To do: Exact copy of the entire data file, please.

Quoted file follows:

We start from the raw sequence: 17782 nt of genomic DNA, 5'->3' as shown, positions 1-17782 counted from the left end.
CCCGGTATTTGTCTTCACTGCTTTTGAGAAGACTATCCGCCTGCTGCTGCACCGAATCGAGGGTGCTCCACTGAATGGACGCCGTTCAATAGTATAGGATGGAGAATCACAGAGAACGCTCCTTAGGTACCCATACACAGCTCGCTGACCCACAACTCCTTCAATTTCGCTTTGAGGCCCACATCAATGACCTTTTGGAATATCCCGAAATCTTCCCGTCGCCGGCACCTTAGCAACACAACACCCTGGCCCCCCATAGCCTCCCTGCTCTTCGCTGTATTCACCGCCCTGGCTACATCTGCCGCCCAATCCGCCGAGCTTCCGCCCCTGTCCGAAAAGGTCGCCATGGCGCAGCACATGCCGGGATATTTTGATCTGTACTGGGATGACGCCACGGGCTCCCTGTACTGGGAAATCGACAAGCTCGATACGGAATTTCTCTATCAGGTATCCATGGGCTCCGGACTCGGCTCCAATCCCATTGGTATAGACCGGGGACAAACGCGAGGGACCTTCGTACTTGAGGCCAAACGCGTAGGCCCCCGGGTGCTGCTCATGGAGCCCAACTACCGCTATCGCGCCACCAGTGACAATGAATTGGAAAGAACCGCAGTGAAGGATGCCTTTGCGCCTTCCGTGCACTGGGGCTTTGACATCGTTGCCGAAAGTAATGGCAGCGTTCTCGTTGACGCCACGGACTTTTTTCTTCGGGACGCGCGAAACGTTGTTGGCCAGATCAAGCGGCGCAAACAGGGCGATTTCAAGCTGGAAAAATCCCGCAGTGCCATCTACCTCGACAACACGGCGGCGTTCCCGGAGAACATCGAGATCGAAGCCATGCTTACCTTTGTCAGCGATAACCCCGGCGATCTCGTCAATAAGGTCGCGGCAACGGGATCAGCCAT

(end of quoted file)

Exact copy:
We start from the raw sequence: 17782 nt of genomic DNA, 5'->3' as shown, positions 1-17782 counted from the left end.
CCCGGTATTTGTCTTCACTGCTTTTGAGAAGACTATCCGCCTGCTGCTGCACCGAATCGAGGGTGCTCCACTGAATGGACGCCGTTCAATAGTATAGGATGGAGAATCACAGAGAACGCTCCTTAGGTACCCATACACAGCTCGCTGACCCACAACTCCTTCAATTTCGCTTTGAGGCCCACATCAATGACCTTTTGGAATATCCCGAAATCTTCCCGTCGCCGGCACCTTAGCAACACAACACCCTGGCCCCCCATAGCCTCCCTGCTCTTCGCTGTATTCACCGCCCTGGCTACATCTGCCGCCCAATCCGCCGAGCTTCCGCCCCTGTCCGAAAAGGTCGCCATGGCGCAGCACATGCCGGGATATTTTGATCTGTACTGGGATGACGCCACGGGCTCCCTGTACTGGGAAATCGACAAGCTCGATACGGAATTTCTCTATCAGGTATCCATGGGCTCCGGACTCGGCTCCAATCCCATTGGTATAGACCGGGGACAAACGCGAGGGACCTTCGTACTTGAGGCCAAACGCGTAGGCCCCCGGGTGCTGCTCATGGAGCCCAACTACCGCTATCGCGCCACCAGTGACAATGAATTGGAAAGAACCGCAGTGAAGGATGCCTTTGCGCCTTCCGTGCACTGGGGCTTTGACATCGTTGCCGAAAGTAATGGCAGCGTTCTCGTTGACGCCACGGACTTTTTTCTTCGGGACGCGCGAAACGTTGTTGGCCAGATCAAGCGGCGCAAACAGGGCGATTTCAAGCTGGAAAAATCCCGCAGTGCCATCTACCTCGACAACACGGCGGCGTTCCCGGAGAACATCGAGATCGAAGCCATGCTTACCTTTGTCAGCGATAACCCCGGCGATCTCGTCAATAAGGTCGCGGCAACGGGATCAGCCAT